Starting from Scratch: Trends for Healthcare Food Service Meals

Fresh, colorful and flavorful dining options bring better food connections to the table.
Shrimp salad

With a national shift in the way consumers think about food, restaurant operators are returning to scratch cooking as a way to enhance flavor, use more wholesome foods, add appeal with colorful fruits and vegetables, and reconnect with the source of their food.

Healthcare food service operators are embracing “from scratch” food trends as well—for all the reasons mentioned above, but also as a way to improve nutrition and reduce food costs while increasing the quality of food served to patients and residents.

Trends for Healthcare Food Service Meals

Center-of-the-Plate Opportunities

Value cuts—less-traditional cuts of meat—are less-expensive options that deliver big flavor and tender, mouthwatering results. These meats benefit from marinating, stewing, braising, and roasting as slow cooking can break down these tougher cuts to yield flavorful dishes.

Boneless chicken thighs are another low-cost superstar, whether they’re browned and slow cooked, sautéed, grilled, or roasted in the oven. Paired with a rustic salsa of fresh fruits or vegetables, roasted chicken thighs become a quick and satisfying dish that exemplifies the evolution of wholesome cooking.

Ground meats also have a lot of potential. Meatballs, meatloaves, skewers, and kebabs can draw from global influences, such as Asian-inspired lettuce wraps with ground chicken. Simple scratch-made turkey or beef meatballs are core components that can be cross-utilized to save labor; toss them into marinara, or skewer them and serve with a flavorful yogurt-dipping sauce.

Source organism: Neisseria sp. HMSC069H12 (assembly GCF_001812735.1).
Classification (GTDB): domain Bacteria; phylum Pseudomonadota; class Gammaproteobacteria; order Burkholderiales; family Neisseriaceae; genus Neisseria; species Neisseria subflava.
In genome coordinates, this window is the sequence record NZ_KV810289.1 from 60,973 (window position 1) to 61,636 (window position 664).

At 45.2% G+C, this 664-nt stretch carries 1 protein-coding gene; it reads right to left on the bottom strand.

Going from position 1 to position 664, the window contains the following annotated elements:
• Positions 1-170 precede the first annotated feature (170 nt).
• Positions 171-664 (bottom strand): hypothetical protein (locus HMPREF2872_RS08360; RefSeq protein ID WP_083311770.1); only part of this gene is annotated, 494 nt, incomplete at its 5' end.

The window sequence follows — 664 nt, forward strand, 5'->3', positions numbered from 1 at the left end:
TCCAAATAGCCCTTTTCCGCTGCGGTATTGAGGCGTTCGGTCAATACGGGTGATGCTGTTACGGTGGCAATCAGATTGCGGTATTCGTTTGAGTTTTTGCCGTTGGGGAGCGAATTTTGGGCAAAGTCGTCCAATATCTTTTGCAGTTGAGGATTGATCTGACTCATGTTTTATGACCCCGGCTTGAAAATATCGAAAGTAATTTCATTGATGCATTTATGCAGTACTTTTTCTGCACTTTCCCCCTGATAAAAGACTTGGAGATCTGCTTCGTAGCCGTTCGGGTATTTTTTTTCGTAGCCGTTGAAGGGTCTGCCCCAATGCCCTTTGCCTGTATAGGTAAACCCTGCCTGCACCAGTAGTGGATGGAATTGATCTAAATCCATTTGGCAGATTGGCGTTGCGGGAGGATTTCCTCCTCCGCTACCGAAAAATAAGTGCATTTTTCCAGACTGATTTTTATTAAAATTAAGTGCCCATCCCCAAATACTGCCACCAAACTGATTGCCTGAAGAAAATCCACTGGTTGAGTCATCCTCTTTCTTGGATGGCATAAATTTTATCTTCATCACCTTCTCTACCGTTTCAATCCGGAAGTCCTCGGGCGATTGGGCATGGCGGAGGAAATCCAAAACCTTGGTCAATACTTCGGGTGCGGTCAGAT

Fresh Approaches to Fruits and Vegetables

Increase the seasonality of your menu while holding the line on labor costs by sticking to uncomplicated preparations of fresh produce.

Simple combinations of brightly colored fruits and vegetables offer contemporary flavor and appeal, with modest demands on labor. Pair roasted beets with oranges. Toss juicy watermelon chunks with crumbled feta cheese. Blend dried fruits and fresh herbs into rustic grain salads. These two-step preparations pack a big punch for relatively little effort.

Speed-scratch cooking—combining shelf-stable or value-added products with fresh produce—also opens up lots of opportunities. Combine prepared marinara sauce with fresh chopped mushrooms, zucchini, and basil for a quick and simple pasta dish. The addition of fresh produce not only enhances flavor, but can also lower the sodium content often found in value-added products. This can help your menu offerings follow the lower sodium regulations.

Choosing multi-use ingredients can also be a very effective tool for reducing labor needs and costs. For example, unlike instant potatoes, peeled and steamed potatoes can be used in a much wider range of applications. Moreover, this approach offers huge food-cost savings and a superior final product.

New Ideas for Grains, Beans, and Legumes

Inherently low in cost, whole grains, dried beans, and legumes are a versatile staple. Specialty varieties of rice such as jasmine, basmati, and wild-rice blends offer a fresh departure from standard instant rice. In addition, these naturally flavorful kinds of rice produce a more satisfying finished dish without the need to add fat, sugar, or salt.

Quinoa, barley, and farro must be cooked from scratch—though there are prewashed, quick varieties on the market—but they offer countless opportunities for healthy, creative, and delicious dishes. Grits offer tremendous potential, particularly when you add in sharp cheese and fresh herbs.

Beans and legumes, like split peas and lentils, are also worth preparing from scratch. With an overnight soak, they cook fairly quickly—lentils, for example, in as little as 10 minutes. The difference in quality is evident, and the yield is very high, with a huge cost savings and much lower sodium content.

New Ways to Meet Many Needs

Taking a fresh approach with low-cost, wholesome, and flavorful ingredients goes a long way toward meeting the unique challenges faced by food service operators in the healthcare and assisted-living markets. But, perhaps even better, using flavorful seasonal ingredients that don’t need much help to shine on their own goes a long way toward satisfying the objective shared by operators: to serve up food that’s distinctive, delicious, and satisfying.

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